The Fix: Professional Wrestling’s Current Moment by Kate Carsella

Part and parcel of the loyalty I feel towards “the business” is an inherent desire to explain to anyone who'll listen why I think it is of cultural significance and / or, value; there’s always a level of evangelism arising from subculture membership. I have favorite wrestlers, I've fantasy booked the territory. I have a theoretical model for how the business should be transacted.

At the beginning of December 2014, Vince McMahon and “Stone Cold” Steve Austin had a live interview under the banner of The Steve Austin Show Unleashed (Steve Austin’s podcast) broadcast on McMahon’s new SVOD service, WWE Network. For the two weeks leading up to this, Reddit was abuzz with concerns that Austin would not ask McMahon the “hard questions:” “the timing of all this is suspicious... its all a work im telling u [sic]” (TylerBrook); “Nothing special and little to no acknowledgement of recent headlines [sic]. The 'no pussyfooting' promise is just salesmanship to get more listeners.” (GiantGonzalesOnesie)—and more along those lines from those with little faith in Steve Austin's willingness and / or ability to get McMahon to acknowledge certain truths of the business, despite his status as a paragon of authenticity—owing to his career's having been situated in the lauded “Attitude Era;” and his own pro-wrestling fandom being the driving force behind the career choice.

Henry Jenkins IV,—son of academician Henry Jenkins of MIT and later, USC,—says the industry and the fandom stand divided; the in-ring content that was long central to the industry, and still is to the smarks, is no longer the focus of WWE’s flagship serial, Monday Night Raw. Transgressive aggression has become sanitized, corporatized, but how did this happen, and why is the WWE Universe hyperdiegesis managed by the industry to simultaneously maintain the loyalty of smarks, and court the new, casual, more mainstream fans uninterested in pro-wrestling as a subculture, and how does this affect professional wrestling’s business? As the business has gone through such structural, conceptual changes at the helm of WWE, I find it necessary to document what happened to bring about the current moment.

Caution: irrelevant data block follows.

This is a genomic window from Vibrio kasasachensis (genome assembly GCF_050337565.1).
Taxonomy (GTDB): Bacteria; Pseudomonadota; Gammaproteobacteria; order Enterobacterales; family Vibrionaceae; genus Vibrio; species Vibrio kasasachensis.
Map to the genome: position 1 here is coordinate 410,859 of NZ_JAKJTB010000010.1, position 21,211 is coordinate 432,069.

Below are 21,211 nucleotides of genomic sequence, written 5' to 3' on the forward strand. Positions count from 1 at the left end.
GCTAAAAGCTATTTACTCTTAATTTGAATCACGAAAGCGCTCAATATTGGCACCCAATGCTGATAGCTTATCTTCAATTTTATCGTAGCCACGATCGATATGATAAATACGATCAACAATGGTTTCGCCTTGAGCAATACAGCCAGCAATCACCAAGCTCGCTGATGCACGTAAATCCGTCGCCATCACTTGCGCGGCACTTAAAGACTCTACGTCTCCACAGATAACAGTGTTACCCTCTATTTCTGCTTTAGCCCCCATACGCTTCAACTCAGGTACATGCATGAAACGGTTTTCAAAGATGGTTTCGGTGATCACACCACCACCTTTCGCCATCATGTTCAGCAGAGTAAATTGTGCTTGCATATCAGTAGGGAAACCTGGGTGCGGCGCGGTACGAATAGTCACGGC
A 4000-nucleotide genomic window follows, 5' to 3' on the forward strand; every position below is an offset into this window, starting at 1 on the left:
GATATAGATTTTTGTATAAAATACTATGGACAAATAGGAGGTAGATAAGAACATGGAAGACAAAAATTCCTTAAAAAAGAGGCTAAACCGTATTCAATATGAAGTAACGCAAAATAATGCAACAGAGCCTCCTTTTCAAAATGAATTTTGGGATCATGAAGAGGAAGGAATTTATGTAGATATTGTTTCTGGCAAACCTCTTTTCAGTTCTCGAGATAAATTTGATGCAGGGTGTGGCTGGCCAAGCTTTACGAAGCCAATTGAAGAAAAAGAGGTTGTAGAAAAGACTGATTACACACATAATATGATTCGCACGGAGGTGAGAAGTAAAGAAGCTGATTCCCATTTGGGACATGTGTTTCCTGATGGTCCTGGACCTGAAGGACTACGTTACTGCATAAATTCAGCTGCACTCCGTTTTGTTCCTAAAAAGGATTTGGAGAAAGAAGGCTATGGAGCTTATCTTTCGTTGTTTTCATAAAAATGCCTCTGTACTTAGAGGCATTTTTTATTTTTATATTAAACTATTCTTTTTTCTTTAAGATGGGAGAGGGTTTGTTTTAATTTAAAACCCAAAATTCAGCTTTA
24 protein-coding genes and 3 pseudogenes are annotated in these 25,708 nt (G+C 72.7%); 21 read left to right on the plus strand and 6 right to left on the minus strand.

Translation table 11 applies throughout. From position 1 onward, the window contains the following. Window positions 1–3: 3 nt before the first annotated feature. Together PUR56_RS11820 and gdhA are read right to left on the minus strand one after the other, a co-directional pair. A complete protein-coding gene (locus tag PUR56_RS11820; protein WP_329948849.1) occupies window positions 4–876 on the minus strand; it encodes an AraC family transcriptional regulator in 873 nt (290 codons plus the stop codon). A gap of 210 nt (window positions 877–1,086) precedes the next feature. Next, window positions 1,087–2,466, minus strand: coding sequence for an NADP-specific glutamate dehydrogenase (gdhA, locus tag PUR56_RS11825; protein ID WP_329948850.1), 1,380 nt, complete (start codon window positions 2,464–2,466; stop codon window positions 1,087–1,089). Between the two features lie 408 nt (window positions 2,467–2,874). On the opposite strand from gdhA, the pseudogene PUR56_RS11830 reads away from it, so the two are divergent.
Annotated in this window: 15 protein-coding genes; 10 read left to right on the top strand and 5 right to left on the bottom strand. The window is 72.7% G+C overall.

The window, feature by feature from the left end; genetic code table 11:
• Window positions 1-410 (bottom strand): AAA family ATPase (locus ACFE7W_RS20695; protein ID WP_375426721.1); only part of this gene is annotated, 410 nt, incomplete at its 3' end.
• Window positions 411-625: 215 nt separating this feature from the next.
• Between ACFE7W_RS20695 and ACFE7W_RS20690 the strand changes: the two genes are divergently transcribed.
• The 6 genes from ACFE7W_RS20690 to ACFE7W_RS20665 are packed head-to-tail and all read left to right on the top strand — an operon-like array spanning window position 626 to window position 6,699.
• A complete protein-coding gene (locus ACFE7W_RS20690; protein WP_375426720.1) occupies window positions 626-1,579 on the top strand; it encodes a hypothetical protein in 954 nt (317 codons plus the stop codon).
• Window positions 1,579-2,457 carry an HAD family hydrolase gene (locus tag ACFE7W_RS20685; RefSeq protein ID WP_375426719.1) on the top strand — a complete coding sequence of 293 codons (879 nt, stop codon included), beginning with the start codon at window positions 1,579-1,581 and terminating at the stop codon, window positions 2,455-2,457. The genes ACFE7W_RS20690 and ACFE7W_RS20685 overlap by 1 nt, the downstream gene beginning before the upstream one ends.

The senior Jenkins’ “'Never Trust a Snake': WWF Wrestling as Masculine Melodrama”, originally published in 1997, appears in Steel Chair to the Head: The Pleasure and Pain of Professional Wrestling, edited by Nicholas Sammond of the University of Toronto, and was written at a time when pro-wrestling still worked primarily as a cultural forum. Jenkins’ focus was on in-ring content.

1997 was also a seminal year for, then WWF, WWE: Monday Night Raw, the live flagship serial was four years into production. WWF had reached behemoth stature in the business by acquiring rights and talent of other now defunct wrestling territories and, consequently, new power: new control over the definitions and branding of pro-wrestling.

However, in 1997, WWF had its greatest competition in WCW and on December 15, 1997, McMahon, gave a speech during a segment on WAR that served the dual purpose of narrative massaging on and offscreen...

THE CURE FOR THE COMMON SHOW tags the bottom of the screen throughout, situating the content as an advertisement.

For two minutes, McMahon direct-addresses viewers to detail the “innovative and contemporary creative campaign”—the shift away from occupational wrestler gimmicks and toward real personalities. In short, character-driven, narratively complex content, smack in the middle of what Jason Mittell, of Middlebury College, terms the “era of television complexity.”

Aesthetically, complexity was played out with more violent stakes in matches, more vulgar language, and melodramatic hypersexualized encounters among talent onscreen. What Mittell describes as maximum degree style, Roland Barthes, in 1972, assigned to pro-wrestling as externalization of emotion. WWE’s lack of television off-season creates an extreme case of Mittell’s centrifugal complexity. The longer a wrestler’s onscreen career the higher the propensity for attachment for the consumer in this experiential engagement; the development of character horizontal, not vertical. This model would be employed again by WWE, but non-narratively.

Over the succeeding five years this method helped WWF surpass WCW in Nielsen ratings, paving the way for WCW’s absorption by WWF in 2001.

To smarkdom the “Monday Night Wars” have become a focal point for nostalgic mourning; the standard against which the contemporary WWE product must be judged.

The framework of pro-wrestling as a cultural practice requires participation from fans in conjunction with the industry in order to carry out kayfabe effectively. In his aforereferenced speech, McMahon teases a spirit of collaboration of industry and fandom through direct address, through the WAR ZONE and RAW IS WAR gimmickry of the flagship program and by acknowledging smarks tired of having their intelligence insulted, positioning the industry and the smarks as being of the same mind;—both, “custodians of wrestling:” Henry Jenkins IV's term,—and suggesting that collaboration through openness will prove profitable in enjoyable narrative drawing fans to live events and exotic merchandise.

At this time, the ring was the text, and the text was sacred.